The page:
A little effort is required on your part, but if you play the game on its own terms, there's a good chance you'll enjoy it.
Naval Ops: Warship Gunner has two very different components: The first is a detailed ship building and management mode, and the second is arcade-style shooting action. It might seem like a bit of an odd match, and indeed, some effort will be required on the player's part to accept this combination, not to mention the game's science-fiction premise. But if you play the game on its own terms, there's a good chance you'll enjoy it. If WWII naval battles appeal to you, or you just like the idea of firing massive cannons, that chance is even better.
As the story goes, during World War II, your ship and crew are sucked through a space-time rift into a parallel universe where a battle is being waged against an oppressive empire. With no other options, you join the resistance and do what you can to turn the tide of the war. You choose a nation at the beginning of the game, which determines what types of ships you'll have access to.
After an introductory level fought with your country's destroyer, you'll be able to begin customizing your ship or start saving to purchase a new one. Investing in various areas of technology will get you better parts. You can simply keep raising your tech levels and buy the prebuilt ships that become available over the course of the game, but it really pays off to create your own designs.
There are literally hundreds of ship components, including a number of control-tower variations, several engine parts, and a huge catalog of weapons and aircraft for ships that can properly deploy them. You can view a 3D model of your ship as you place equipment and make adjustments, and you can even give your ship a name, which along with increased combat capability is the big payoff for all the time spent in the design phase. The interface here is a bit awkward at times, but you should get the hang of it after a few building attempts.
The combat has quite a few factors to consider, but once you get a feel for steering your ship and familiarize yourself with the various gauges and indicators, you can easily focus on the action. Calculating distance and lead for the main guns is one of the biggest parts of combat, but there are also machine guns, torpedoes, missiles, and other weapon systems to learn.
There is some depth to the combat, though. You're normally up against overwhelming odds, but destroyed enemy vessels occasionally yield power-ups that restore health or refill ammunition. You also have a few emergency repairs for each mission, but they require you to shut off all systems and remain stationary during the process. Positioning your ship properly, equipping the right weapons, and managing range are all important to your success. You also receive pay according to ship type, so if you make it through a mission with a cruiser instead of a battleship, your relative skill will be rewarded.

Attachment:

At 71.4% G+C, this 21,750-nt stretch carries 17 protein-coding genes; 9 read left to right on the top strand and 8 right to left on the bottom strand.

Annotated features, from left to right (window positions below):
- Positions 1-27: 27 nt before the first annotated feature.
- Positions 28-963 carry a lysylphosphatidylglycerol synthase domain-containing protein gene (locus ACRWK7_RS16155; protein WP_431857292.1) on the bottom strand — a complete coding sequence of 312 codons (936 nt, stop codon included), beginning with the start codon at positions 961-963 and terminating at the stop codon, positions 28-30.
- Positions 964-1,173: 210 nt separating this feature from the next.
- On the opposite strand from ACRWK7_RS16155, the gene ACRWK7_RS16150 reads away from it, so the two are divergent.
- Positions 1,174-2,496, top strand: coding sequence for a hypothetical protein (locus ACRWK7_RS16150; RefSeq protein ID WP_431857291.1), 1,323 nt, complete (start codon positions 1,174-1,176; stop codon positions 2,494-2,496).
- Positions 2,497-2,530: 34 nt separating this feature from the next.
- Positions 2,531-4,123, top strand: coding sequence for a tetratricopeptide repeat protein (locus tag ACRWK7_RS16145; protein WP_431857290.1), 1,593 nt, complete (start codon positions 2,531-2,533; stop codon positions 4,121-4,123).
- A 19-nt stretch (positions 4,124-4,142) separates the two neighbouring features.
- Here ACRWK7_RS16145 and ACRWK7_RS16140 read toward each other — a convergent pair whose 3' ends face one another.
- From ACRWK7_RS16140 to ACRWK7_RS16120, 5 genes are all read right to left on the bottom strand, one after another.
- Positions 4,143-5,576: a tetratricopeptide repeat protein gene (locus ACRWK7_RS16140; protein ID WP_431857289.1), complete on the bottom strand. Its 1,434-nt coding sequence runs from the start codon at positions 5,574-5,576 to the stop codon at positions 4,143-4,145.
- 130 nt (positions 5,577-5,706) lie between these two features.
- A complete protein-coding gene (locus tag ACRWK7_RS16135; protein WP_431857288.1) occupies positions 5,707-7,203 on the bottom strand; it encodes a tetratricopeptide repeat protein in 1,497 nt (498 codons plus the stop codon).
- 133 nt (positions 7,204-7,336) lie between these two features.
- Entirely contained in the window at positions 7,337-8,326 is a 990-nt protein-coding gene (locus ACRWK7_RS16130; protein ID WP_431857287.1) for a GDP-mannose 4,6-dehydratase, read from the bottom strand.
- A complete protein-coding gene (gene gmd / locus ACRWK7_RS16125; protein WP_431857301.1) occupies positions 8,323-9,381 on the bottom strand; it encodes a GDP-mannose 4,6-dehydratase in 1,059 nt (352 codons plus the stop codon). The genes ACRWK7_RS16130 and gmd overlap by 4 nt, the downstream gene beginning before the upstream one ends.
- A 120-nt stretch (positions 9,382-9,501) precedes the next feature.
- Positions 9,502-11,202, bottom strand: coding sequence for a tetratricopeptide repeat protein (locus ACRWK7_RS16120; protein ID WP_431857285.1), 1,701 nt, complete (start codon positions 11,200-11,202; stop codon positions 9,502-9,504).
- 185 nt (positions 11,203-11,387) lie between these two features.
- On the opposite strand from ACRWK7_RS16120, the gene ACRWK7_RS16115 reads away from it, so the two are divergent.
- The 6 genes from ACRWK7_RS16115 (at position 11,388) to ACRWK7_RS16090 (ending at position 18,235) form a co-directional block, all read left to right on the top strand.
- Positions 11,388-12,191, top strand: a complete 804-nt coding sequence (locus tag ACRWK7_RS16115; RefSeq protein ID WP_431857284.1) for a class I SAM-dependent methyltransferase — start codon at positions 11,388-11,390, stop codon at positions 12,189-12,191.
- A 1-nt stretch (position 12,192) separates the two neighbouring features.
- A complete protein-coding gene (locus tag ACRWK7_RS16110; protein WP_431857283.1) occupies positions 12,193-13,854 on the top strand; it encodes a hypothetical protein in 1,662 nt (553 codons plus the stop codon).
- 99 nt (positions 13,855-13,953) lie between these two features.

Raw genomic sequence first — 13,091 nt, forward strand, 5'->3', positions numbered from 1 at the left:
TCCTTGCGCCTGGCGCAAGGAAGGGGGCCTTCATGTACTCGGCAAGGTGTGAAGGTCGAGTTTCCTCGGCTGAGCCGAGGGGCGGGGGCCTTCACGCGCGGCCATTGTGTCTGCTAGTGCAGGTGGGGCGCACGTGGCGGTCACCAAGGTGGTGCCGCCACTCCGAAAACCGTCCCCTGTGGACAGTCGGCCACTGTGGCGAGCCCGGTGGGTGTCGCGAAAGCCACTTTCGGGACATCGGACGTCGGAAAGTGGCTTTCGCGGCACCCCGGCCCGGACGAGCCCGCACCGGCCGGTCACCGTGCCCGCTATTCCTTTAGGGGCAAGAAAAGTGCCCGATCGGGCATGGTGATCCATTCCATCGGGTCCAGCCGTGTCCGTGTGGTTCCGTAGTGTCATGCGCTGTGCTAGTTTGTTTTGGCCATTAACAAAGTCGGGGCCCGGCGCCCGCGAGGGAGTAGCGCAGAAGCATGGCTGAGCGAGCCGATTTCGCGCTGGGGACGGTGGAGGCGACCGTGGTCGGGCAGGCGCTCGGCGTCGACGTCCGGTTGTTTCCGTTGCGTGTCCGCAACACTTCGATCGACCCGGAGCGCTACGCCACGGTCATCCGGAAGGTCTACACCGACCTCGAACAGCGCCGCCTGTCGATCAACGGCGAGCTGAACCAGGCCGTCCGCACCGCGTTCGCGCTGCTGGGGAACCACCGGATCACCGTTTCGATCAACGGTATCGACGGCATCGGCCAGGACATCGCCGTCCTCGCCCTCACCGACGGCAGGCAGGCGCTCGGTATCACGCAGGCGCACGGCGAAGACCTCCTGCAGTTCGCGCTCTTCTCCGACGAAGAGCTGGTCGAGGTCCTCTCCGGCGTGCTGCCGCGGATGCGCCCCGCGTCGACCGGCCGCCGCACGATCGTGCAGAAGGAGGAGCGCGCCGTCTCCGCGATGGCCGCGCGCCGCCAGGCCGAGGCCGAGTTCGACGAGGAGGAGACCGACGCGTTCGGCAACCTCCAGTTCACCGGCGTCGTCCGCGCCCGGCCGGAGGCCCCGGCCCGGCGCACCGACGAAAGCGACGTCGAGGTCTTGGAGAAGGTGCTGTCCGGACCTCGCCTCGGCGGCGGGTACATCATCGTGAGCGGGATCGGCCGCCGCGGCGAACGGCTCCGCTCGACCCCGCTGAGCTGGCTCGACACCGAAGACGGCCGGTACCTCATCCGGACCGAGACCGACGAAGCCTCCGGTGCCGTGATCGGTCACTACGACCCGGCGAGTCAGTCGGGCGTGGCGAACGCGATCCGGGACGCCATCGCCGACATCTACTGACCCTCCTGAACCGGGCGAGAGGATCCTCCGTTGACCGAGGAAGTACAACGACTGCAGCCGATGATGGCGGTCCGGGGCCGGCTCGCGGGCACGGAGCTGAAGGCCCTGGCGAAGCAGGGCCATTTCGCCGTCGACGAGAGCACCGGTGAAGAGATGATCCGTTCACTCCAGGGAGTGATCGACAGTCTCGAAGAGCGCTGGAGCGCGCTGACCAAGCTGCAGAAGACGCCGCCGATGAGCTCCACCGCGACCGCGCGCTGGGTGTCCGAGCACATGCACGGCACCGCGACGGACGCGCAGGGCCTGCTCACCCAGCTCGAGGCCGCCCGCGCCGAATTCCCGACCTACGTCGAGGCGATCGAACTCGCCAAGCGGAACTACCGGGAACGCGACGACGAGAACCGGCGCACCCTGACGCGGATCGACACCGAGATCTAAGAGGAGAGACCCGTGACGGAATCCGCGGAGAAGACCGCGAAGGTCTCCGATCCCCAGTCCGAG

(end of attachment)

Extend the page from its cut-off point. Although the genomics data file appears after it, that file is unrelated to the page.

Thankfully, the missions you're asked to run are reasonably diverse. Sometimes you'll be asked to sink a certain number of a type of ship or bombard enemy land positions. Other times you'll have to escort a friendly carrier, hold a position for a certain time, or sink a gigantic supership.
While you're fighting the good fight in this parallel dimension, the sights and sounds do make you feel like you're part of this nautical world, but you get the impression that the world is a bit limited. The game uses a very restrained color palette with a lot of blue and gray, which is certainly fitting but provides very little visual variety. At least each weapon on your ship looks exactly like it does and appears right where you placed it in the ship-building phase.
The aural aspects of the game are similar in that they're quite fitting, but not very distinct. You'll hear the same music over and over, though there's a nice range of weapon sound effects, and the voice acting is really pretty decent.
Even with the variety, the action can get a bit repetitive, and you unfortunately won't have access to the most powerful and interesting weapons for quite some time. Being able to customize a unique vessel with all sorts of weaponry helps keep things interesting, but those who aren't especially interested in the subject matter or creating the ultimate battle carrier will find that the game has little appeal. Nevertheless, if you're looking for naval combat on your PS2, Naval Ops: Warship Gunner is by no means a bad choice, in part because it's one of the only choices you have.